HALIBUT COVE — At 23, Don Darnell was smoking a lot of dope and having a lot of fun, but not making much money, when a friend told him to apply for a job surveying the route of the trans-Alaska oil pipeline.
Darnell, the son of a machinist, had learned to survey as a teenager growing up in Kodiak, cutting brush and pulling a measuring chain. There was plenty of surveying work after the 1964 Great Alaska Earthquake, which destroyed downtown Kodiak and offset property lines across the region.
In 1971, on a crew surveying across Alaska from Valdez to Prudhoe Bay, Darnell figured out how he wanted to live his life. And in those years he created something that affected my family and me. Although not in the way you might expect.
He's a master storyteller. I've listened many times over a cup of coffee, as I did recently here on the deck of his floating house in the cove Thursday, hearing about blazing the way for the pipeline.
"It was the best job I ever had. I was young and strong," Darnell said.
Crews leapfrogged their way across the open country by helicopter on an 800-mile route over land that generally showed no human mark. The helicopter pilots were recent Vietnam vets, as wild and tough as the young surveyors, hot-rodding their machines through the wilderness.
Much of Alaska had not been mapped. The pipeline was a line on an engineer's sketch. The surveyors sometimes used the original field notebooks of government explorers from 50 years before, stained with blood from long-dead mosquitoes, to find their location by stumps and blazes on trees.
Darnell recalled climbing mountains in the Brooks Range to find brass monuments. With three mountain tops located, and a crew on each holding a large marker, a surveyor on a helicopter would zero in a location using a prism — a place where the pipeline would turn. Then the chopper would drop a marker.
On a break from work, Darnell went home with $10,000 in his pocket.
"I never knew there was that much money in the world," he said. "They'd send you into town, you'd ruin your health, and you'd say, 'Please send me back to the Bush.'"
He struck up a relationship with a dancer at the Kit Kat Klub in Anchorage. On a remote surveying job, he recalled trying to call her on the company's Motorola two-way radio, ringing the club's phone through the marine operator. Their romantic conversation was shouted over the public airwaves with a juke box pounding in the background.
Darnell set a pattern in his life. After working on the pipeline, he went away to sea for 25 years, much of that time as an able-bodied seaman on blue-water ocean voyages across the globe. He liked seasonal work and relationships that rekindled during brief visits home, always a honeymoon.
He never married, but the daughters of a woman he was with for 13 years still call him their stepfather. They're now in their 30's; one has gone to sea herself.
Darnell found his home when a pipeline survey crewmate told him about land on Kachemak Bay, near Bear Cove. A woman had staked five acres under a state program. He bought her right to the land, sight unseen, for $500.
The parcel was on its own in a little cove 13 miles from the Homer Spit, a two-hour ride in Darnell's little diesel-power wooden dory.
On a rock promontory over the water, he dreamed up an eight-sided log cabin. Although he'd never built anything before, and didn't have power tools or even a tape measure, he plotted out the angles and lengths based on some windows he had salvaged from a demolished hospital in Fairbanks.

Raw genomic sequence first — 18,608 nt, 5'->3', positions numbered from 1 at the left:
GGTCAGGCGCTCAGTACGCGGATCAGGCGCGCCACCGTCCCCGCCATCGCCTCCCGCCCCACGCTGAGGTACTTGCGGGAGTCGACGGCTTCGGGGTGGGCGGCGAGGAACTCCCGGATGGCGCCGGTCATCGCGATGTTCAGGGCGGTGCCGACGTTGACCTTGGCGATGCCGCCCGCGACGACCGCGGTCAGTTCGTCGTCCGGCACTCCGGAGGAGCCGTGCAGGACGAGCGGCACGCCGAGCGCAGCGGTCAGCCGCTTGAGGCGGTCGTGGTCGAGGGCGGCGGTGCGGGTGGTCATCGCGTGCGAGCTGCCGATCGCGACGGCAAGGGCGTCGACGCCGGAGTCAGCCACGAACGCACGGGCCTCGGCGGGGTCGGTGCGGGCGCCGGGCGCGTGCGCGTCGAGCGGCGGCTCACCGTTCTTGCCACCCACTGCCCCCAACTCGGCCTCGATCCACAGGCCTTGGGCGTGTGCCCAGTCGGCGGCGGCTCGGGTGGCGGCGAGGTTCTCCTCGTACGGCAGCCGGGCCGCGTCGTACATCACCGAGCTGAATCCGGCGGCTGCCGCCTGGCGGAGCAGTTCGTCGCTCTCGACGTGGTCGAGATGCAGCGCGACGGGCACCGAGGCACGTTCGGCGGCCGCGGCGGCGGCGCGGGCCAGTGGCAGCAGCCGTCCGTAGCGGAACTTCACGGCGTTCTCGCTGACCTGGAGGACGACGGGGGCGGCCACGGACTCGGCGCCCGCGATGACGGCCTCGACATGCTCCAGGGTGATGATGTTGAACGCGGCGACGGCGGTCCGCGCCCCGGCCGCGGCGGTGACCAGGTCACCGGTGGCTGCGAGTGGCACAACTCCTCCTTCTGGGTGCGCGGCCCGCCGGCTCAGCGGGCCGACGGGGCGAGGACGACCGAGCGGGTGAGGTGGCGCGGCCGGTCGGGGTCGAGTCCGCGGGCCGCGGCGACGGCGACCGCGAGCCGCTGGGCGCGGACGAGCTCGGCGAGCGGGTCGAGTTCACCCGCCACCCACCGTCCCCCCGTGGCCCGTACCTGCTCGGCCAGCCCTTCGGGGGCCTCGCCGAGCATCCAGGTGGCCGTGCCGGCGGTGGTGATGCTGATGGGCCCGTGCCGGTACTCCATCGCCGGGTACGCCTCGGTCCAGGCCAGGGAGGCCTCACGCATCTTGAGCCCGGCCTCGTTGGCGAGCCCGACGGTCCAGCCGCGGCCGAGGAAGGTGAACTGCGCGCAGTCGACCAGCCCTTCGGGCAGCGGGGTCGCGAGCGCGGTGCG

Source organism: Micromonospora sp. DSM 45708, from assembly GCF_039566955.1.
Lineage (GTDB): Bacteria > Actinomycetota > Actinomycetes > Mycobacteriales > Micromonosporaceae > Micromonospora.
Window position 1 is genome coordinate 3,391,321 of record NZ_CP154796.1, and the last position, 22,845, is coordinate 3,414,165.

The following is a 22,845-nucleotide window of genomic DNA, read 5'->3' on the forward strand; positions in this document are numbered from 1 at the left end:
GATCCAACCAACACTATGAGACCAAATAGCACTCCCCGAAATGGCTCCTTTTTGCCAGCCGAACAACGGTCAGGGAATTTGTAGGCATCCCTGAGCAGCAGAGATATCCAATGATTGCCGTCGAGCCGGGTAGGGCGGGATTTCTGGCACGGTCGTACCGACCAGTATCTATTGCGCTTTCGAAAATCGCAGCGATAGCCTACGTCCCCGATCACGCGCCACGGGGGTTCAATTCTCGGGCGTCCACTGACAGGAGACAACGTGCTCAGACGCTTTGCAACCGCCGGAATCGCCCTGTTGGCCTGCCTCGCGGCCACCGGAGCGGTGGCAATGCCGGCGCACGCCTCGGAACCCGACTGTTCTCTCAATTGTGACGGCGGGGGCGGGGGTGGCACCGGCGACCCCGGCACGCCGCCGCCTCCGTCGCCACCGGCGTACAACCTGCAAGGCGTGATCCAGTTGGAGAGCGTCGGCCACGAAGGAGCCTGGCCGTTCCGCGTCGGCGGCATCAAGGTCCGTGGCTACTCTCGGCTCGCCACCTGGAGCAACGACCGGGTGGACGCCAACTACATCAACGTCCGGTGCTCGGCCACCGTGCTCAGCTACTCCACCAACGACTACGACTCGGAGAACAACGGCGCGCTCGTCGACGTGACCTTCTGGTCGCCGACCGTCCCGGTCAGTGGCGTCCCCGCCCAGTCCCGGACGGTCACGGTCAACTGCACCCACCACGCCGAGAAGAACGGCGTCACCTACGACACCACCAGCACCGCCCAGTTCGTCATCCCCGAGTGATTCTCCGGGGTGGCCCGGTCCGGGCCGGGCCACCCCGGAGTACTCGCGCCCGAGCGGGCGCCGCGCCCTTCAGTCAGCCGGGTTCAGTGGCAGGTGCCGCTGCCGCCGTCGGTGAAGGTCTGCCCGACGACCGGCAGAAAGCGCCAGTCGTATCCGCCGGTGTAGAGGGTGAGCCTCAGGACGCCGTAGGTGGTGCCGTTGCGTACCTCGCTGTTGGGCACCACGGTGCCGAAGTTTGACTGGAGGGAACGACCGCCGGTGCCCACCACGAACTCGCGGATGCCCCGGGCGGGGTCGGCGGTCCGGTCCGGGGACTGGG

He came up with a cabin out of a fairy tale.
"When it got time to put the roof on, there was some head scratching. It wound up being an eight-sided roof, which in the end turned out to be quite a challenge," Darnell said.
He went into the woods and found tree branches that forked at the right spots to be his rafters and supports for four dormers.
"There were no plans. I would just hold a pole out there, support it with something, stand back and look at it, and cut some more poles," he said.
He lived five years in the cabin, fishing and having fun at campfires with other young people in the summer, and in the winter, making his heat from coal and wood and light from a glass kerosene lantern. He beat ice off the dory every day to keep it afloat.
Without communication, the solitude was total. Until one day, looking out at the amazing beauty of the place, he decided to move on.
"It just came to me like an epiphany," he said. "I packed everything I wanted to take with me in my dory and I left."
He built a house floating on a barge in Halibut Cove, where protection from the waves and a few dozen neighbors made life in winter much easier. He rarely visited the place in Bear Cove and eventually sold it.
I was there with my kids seven years ago — we bought the octagonal cabin in 2004 — when a strange boat pulled onto the beach. We'd heard of Darnell and had marveled at what he built. Suddenly, here he was.
We spent the day together looking around the place he hadn't visited in decades and shared a picnic on a nearby island. My son and daughter, then 10 and 8, had been growing up there, living on the beach through their summer breaks. They knew every corner of the islands and caves and shared their knowledge with Darnell, who was recovering memories from his long-ago youth.
On Thursday we met again. He fed us with smoked salmon and expounded on how much the kids had grown. They're teenagers now, only at the cabin for brief visits.
Darnell's voice choked when he told them how much that visit seven years ago had meant to him, when he saw a new generation loving the cabin he had loved so long ago.
He said, "I realized I did something good."
Charles Wohlforth's column appears three times weekly.
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